by David M. Reutter
A former Missouri sheriff who campaigned on getting tough on drug dealers was sentenced to six months in prison plus four months on house arrest after pleading guilty to identity theft and wire fraud.
The fall from grace of Cory Hutcheson, 36, the former sheriff of Mississippi County, came as a result of a federal investigation into his practice of tracking cell phones without a warrant. Beginning in 2014, Hutcheson, who was then a deputy, applied for thousands of searches and illegally accessed information on 200 mobile phone users, according to federal prosecutors.
He abused a service provided by prison telecom company Securus Technologies that allows law enforcement agencies to obtain the GPS coordinates of cell phones. That service requires search warrants, which Hutcheson never obtained. Instead, he uploaded fake documents that he sometimes notarized himself.
“Further, the defendant had the audacity to upload entirely irrelevant documents including his health insurance policy, his auto insurance policy, and pages selected from Sheriff training manuals,” prosecutors wrote in a court pleading. This went on for three years, even after he was interviewed by FBI agents.
Hutcheson became sheriff in January 2017. In the first four months on the job, he and his deputies made nearly 90 arrests using shady tactics. “The defendant’s conduct has resulted in dismissal of dozens of cases brought based on information he obtained illegally in an abuse of many suspects’ constitutional rights,” prosecutors stated.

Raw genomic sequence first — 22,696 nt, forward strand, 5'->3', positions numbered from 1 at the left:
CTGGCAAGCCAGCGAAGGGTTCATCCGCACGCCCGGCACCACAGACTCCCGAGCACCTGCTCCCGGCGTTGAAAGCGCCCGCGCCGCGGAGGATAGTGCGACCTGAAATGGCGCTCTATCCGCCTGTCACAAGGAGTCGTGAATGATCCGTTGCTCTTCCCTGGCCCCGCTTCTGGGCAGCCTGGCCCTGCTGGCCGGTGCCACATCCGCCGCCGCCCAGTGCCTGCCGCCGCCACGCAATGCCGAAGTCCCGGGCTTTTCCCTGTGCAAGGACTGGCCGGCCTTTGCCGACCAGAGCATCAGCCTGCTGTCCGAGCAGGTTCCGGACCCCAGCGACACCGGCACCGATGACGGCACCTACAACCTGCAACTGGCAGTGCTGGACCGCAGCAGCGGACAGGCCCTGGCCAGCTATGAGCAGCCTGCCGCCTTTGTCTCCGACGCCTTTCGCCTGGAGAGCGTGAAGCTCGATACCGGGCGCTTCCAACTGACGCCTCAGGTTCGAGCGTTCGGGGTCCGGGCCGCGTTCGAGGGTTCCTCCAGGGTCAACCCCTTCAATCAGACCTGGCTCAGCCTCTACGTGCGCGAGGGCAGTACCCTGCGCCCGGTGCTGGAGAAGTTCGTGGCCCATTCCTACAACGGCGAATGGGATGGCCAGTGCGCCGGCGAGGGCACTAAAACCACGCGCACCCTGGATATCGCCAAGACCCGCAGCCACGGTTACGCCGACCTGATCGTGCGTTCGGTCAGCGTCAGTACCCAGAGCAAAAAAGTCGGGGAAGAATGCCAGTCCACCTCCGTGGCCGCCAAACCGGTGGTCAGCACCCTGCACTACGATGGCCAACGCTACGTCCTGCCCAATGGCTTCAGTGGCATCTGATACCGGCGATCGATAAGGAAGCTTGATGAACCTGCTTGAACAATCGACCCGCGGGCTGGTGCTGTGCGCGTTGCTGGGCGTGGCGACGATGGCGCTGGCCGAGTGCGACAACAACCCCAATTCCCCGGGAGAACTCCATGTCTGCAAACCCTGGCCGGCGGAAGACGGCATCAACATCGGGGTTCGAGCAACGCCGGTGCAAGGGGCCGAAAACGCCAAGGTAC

He was arrested in April 2018 by state police on 18 charges, 15 of which were based on illicit cell phone tracking. The other three were for robbery, assault and filing a false declaration related to a dispute with two elderly women who ran a hair salon. They were withholding a paycheck from Hutcheson’s sister, who allegedly stole the salon’s appointment book.
Additionally, Hutcheson faced a 28-count federal indictment related to illegally tracking the cell phones of state troopers and a Mississippi County judge. [See: PLN, Dec. 2018, p.58].
Prosecutors said Hutcheson had a “penchant for lawless behavior during his tenure as a law enforcement officer.” He faced 20 years in prison, yet in a sweetheart deal all of the state charges and 26 counts of the federal indictment were dismissed when the former sheriff pleaded guilty in November 2018.
At his April 30, 2019 sentencing hearing, Hutcheson called his conduct “a lapse in judgment.” He also faces several lawsuits for his misconduct, which remain pending. One of those cases involves the death of jail prisoner Tory Sanders, who died on May 4, 2017 while being restrained by then-Sheriff Hutcheson and jail administrator Sally Yanez. At the time, Hutcheson’s law enforcement license had been suspended.
He reported to FCI Forrest City Low in Arkansas on June 20, 2019 to begin serving his six-month prison term. Following his release, Hutcheson will be on three years of community supervision.
Sources: riverfronttimes.com, semissourian.com, kfvs12.com
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